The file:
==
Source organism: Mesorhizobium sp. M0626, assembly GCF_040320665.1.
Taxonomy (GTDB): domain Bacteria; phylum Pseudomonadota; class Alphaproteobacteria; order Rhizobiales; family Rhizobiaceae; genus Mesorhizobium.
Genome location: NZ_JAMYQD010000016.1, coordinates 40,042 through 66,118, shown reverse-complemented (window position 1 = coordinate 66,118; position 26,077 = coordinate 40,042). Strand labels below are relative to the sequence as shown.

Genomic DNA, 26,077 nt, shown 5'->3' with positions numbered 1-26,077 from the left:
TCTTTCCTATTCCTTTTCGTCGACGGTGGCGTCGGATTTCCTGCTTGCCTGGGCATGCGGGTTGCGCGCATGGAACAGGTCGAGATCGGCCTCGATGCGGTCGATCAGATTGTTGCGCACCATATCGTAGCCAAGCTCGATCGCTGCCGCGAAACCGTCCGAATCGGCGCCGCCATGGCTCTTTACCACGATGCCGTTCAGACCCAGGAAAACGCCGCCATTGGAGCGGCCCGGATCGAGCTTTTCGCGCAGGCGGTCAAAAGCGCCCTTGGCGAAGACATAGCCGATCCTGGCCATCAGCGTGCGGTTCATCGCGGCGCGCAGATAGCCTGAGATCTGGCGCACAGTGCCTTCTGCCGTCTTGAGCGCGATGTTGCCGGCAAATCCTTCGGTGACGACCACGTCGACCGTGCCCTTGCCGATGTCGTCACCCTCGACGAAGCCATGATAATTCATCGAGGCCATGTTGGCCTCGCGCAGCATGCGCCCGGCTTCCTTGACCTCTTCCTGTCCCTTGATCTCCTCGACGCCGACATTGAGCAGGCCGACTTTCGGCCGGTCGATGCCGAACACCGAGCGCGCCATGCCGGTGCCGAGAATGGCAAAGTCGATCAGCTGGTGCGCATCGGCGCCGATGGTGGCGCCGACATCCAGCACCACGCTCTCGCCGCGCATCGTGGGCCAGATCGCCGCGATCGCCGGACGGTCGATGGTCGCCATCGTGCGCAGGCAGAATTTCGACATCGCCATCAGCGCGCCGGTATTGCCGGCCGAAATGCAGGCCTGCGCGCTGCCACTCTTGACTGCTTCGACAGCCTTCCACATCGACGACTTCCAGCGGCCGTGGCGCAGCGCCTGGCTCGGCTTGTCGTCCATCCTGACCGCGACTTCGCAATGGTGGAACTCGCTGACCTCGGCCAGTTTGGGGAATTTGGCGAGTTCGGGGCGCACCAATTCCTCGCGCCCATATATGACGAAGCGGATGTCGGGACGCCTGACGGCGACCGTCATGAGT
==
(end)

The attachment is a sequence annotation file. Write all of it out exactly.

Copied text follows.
Source organism: Mesorhizobium sp. M0626, assembly GCF_040320665.1.
Taxonomy (GTDB): domain Bacteria; phylum Pseudomonadota; class Alphaproteobacteria; order Rhizobiales; family Rhizobiaceae; genus Mesorhizobium.
Genome location: NZ_JAMYQD010000016.1, coordinates 40,042 through 66,118, shown reverse-complemented (window position 1 = coordinate 66,118; position 26,077 = coordinate 40,042). Strand labels below are relative to the sequence as shown.

Genomic DNA, 26,077 nt, shown 5'->3' with positions numbered 1-26,077 from the left:
TCTTTCCTATTCCTTTTCGTCGACGGTGGCGTCGGATTTCCTGCTTGCCTGGGCATGCGGGTTGCGCGCATGGAACAGGTCGAGATCGGCCTCGATGCGGTCGATCAGATTGTTGCGCACCATATCGTAGCCAAGCTCGATCGCTGCCGCGAAACCGTCCGAATCGGCGCCGCCATGGCTCTTTACCACGATGCCGTTCAGACCCAGGAAAACGCCGCCATTGGAGCGGCCCGGATCGAGCTTTTCGCGCAGGCGGTCAAAAGCGCCCTTGGCGAAGACATAGCCGATCCTGGCCATCAGCGTGCGGTTCATCGCGGCGCGCAGATAGCCTGAGATCTGGCGCACAGTGCCTTCTGCCGTCTTGAGCGCGATGTTGCCGGCAAATCCTTCGGTGACGACCACGTCGACCGTGCCCTTGCCGATGTCGTCACCCTCGACGAAGCCATGATAATTCATCGAGGCCATGTTGGCCTCGCGCAGCATGCGCCCGGCTTCCTTGACCTCTTCCTGTCCCTTGATCTCCTCGACGCCGACATTGAGCAGGCCGACTTTCGGCCGGTCGATGCCGAACACCGAGCGCGCCATGCCGGTGCCGAGAATGGCAAAGTCGATCAGCTGGTGCGCATCGGCGCCGATGGTGGCGCCGACATCCAGCACCACGCTCTCGCCGCGCATCGTGGGCCAGATCGCCGCGATCGCCGGACGGTCGATGGTCGCCATCGTGCGCAGGCAGAATTTCGACATCGCCATCAGCGCGCCGGTATTGCCGGCCGAAATGCAGGCCTGCGCGCTGCCACTCTTGACTGCTTCGACAGCCTTCCACATCGACGACTTCCAGCGGCCGTGGCGCAGCGCCTGGCTCGGCTTGTCGTCCATCCTGACCGCGACTTCGCAATGGTGGAACTCGCTGACCTCGGCCAGTTTGGGGAATTTGGCGAGTTCGGGGCGCACCAATTCCTCGCGCCCATATATGACGAAGCGGATGTCGGGACGCCTGACGGCGACCGTCATGAGT